Urethral strictures - Symptoms

Symptoms in patients with urethral stricture disease

Patient with urethral stricture generally complain of voiding symptoms, which are experienced during the voiding phase. They consist in the following:
  • Slow stream: the patient’s perception of reduced urine flow, usually compared to previous performance or in comparison to others.
  • Spitting or sprayng of the urine stream.
  • Intermittent stream: a urine flow which stops and starts on one or more occasions during micturition.
  • Straining: which implies the need for muscolar effort to either initiate, maintain or improbe the urinary stream.
  • Hesitancy: difficult in initiating micturition, resulting in a delayed in the onset of voiding.
  • Terminal dribble: a prolonged final part of micturition, when the flow has slowed to a trickle/drible

Other symptoms may be associated to storage problems which are experienced during the storage phase in the bladder. They consist in the following:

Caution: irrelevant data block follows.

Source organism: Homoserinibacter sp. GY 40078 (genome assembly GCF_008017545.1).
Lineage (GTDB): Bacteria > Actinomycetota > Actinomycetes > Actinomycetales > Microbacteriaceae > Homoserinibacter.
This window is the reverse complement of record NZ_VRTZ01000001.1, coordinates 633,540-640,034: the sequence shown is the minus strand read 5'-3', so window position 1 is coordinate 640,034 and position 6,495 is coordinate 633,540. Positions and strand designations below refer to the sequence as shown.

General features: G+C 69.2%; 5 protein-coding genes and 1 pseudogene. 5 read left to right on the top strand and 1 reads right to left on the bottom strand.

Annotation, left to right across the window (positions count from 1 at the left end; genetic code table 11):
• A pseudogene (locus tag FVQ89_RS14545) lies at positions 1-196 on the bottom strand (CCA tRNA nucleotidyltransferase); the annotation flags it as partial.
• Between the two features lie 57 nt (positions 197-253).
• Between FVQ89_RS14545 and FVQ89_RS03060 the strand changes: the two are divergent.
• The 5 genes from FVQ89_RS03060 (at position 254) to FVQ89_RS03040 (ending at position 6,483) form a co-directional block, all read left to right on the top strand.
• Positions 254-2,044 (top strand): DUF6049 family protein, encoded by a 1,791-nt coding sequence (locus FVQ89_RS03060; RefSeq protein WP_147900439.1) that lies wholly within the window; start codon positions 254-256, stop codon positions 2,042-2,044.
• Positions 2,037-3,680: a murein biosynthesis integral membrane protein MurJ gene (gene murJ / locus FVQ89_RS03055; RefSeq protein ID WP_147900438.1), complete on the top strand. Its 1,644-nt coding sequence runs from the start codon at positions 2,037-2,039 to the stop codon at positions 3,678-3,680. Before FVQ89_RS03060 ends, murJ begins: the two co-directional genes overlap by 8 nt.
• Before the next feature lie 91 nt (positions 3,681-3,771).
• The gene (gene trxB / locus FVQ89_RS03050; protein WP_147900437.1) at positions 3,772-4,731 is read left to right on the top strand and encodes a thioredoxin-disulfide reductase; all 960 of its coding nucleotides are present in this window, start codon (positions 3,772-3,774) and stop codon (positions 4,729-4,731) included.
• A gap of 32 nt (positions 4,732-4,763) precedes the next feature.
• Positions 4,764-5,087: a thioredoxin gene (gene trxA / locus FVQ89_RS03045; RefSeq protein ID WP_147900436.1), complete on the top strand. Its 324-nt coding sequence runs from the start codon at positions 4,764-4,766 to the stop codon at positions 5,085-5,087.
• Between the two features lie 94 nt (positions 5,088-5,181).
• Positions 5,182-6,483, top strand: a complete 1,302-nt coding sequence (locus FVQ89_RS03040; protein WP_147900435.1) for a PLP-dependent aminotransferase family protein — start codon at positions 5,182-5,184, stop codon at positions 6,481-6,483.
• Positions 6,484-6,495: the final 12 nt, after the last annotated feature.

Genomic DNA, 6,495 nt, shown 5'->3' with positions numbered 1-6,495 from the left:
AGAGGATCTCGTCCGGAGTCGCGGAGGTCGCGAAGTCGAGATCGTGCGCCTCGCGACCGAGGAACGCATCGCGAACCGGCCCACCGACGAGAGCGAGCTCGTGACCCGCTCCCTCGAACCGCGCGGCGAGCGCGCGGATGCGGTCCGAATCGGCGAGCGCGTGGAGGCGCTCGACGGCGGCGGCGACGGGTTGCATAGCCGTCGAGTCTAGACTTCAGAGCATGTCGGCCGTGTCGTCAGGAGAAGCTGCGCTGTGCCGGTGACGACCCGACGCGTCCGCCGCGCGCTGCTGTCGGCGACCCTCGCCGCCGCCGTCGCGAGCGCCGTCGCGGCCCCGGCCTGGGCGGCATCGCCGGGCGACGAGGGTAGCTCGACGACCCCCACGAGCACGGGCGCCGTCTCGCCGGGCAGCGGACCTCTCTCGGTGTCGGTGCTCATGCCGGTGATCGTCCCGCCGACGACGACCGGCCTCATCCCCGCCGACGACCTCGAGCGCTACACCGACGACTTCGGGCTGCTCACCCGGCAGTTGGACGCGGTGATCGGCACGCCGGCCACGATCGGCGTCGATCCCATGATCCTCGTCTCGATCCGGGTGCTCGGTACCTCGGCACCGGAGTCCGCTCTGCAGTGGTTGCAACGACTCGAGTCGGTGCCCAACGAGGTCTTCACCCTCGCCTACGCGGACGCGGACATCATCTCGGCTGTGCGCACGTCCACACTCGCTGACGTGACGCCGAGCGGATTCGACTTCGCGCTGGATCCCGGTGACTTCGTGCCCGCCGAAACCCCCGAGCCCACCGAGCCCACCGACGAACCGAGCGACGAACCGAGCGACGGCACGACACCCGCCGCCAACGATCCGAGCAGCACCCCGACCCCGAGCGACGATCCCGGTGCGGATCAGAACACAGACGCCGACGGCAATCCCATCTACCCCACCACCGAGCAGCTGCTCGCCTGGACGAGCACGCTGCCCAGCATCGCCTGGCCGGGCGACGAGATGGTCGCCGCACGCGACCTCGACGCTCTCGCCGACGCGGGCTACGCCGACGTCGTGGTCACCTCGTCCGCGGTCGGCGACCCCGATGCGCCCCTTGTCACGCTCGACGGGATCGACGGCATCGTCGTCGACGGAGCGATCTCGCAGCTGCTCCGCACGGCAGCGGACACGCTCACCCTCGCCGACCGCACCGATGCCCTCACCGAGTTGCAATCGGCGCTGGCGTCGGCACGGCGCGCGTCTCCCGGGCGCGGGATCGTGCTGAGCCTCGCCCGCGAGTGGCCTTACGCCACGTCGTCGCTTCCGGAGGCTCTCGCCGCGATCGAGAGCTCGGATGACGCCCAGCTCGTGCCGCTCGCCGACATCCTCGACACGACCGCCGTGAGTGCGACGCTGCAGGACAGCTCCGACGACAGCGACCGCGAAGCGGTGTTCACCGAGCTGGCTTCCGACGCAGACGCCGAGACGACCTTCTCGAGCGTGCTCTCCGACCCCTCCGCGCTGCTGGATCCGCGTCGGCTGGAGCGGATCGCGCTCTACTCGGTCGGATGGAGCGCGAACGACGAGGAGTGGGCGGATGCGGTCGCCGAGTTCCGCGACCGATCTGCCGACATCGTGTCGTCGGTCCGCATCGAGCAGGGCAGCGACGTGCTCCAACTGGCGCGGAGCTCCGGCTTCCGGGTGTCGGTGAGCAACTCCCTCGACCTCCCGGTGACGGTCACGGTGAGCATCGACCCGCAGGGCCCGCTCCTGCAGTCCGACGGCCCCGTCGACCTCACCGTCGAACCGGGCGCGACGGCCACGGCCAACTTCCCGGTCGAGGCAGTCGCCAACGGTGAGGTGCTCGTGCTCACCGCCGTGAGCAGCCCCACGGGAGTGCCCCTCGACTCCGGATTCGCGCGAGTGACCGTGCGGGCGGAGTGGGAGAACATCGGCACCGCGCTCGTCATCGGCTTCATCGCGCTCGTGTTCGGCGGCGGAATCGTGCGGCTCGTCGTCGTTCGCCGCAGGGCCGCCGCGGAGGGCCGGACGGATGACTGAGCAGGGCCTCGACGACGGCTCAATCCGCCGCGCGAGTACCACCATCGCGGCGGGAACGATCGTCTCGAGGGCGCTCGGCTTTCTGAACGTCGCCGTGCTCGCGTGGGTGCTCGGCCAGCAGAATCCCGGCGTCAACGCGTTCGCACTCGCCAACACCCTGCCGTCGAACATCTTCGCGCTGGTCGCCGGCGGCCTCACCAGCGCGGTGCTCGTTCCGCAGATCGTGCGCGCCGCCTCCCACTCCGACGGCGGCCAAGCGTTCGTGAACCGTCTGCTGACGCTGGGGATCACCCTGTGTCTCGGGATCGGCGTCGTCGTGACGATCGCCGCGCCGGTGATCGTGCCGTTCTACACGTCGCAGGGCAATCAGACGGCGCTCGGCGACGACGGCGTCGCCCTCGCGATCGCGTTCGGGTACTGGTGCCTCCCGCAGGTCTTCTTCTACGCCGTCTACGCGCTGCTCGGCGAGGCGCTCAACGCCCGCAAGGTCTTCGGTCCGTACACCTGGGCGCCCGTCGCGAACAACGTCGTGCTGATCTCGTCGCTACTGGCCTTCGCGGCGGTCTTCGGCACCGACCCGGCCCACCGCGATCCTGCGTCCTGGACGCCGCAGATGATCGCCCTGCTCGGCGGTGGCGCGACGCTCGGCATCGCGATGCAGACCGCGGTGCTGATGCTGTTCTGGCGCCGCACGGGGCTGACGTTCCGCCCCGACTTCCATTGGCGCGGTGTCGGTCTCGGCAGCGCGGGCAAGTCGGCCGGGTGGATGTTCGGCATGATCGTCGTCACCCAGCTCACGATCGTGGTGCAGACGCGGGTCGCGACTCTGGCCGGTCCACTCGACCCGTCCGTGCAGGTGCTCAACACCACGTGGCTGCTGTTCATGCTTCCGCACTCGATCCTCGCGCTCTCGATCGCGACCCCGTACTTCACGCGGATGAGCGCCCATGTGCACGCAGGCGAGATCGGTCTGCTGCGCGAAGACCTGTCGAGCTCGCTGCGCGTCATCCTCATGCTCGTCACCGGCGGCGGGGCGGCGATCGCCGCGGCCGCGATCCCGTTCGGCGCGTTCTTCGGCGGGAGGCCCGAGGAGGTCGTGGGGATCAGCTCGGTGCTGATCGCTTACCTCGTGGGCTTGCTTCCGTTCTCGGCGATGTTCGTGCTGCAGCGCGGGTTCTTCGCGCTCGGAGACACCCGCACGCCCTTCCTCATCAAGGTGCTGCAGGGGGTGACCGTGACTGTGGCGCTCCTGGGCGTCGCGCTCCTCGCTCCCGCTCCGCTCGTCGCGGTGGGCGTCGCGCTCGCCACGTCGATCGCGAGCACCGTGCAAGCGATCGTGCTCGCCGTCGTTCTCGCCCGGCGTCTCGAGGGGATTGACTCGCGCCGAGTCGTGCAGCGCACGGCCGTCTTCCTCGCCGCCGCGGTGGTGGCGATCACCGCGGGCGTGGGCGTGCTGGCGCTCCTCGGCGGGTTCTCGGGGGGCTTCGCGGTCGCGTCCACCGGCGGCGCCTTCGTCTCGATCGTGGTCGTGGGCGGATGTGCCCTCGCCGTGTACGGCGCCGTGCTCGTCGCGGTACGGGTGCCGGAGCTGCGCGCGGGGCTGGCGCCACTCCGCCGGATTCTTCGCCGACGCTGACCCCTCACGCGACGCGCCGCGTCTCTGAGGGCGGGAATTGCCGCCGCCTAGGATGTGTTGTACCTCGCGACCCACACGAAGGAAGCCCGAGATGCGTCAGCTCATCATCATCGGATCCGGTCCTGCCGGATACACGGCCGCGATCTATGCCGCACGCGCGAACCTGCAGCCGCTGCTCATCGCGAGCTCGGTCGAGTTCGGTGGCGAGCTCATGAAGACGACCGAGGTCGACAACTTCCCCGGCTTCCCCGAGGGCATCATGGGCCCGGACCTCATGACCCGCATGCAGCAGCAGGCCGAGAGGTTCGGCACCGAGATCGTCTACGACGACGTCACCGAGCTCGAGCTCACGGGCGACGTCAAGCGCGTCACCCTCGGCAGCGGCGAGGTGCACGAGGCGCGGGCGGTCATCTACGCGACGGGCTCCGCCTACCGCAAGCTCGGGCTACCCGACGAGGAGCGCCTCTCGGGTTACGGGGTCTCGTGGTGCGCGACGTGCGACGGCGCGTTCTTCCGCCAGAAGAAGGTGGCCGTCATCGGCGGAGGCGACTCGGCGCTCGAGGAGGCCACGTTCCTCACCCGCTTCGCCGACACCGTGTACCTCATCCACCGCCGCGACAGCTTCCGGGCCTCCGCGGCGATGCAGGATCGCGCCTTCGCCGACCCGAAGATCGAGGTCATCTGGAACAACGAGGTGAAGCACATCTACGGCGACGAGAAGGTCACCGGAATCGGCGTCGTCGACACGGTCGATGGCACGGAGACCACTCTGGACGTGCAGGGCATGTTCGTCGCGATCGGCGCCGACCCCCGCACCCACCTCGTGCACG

• Increased daytime frequency: a voiding frequency that is considered by the patient as occurring to often during the day.

  • Urgency: the sudden compelling desire to pass urine which is difficult to defer.

  • Nocturia: the individual has to wake one or more times to void at night.

Some patients may experience severe symptoms such as:

  • Acute urinary retention requiring urinary diversion using suprapubic catheter
  • Recurrent urinary tract infection
  • Perineal and/or scrotal abscess
  • Orchitis and orchi-epididimitis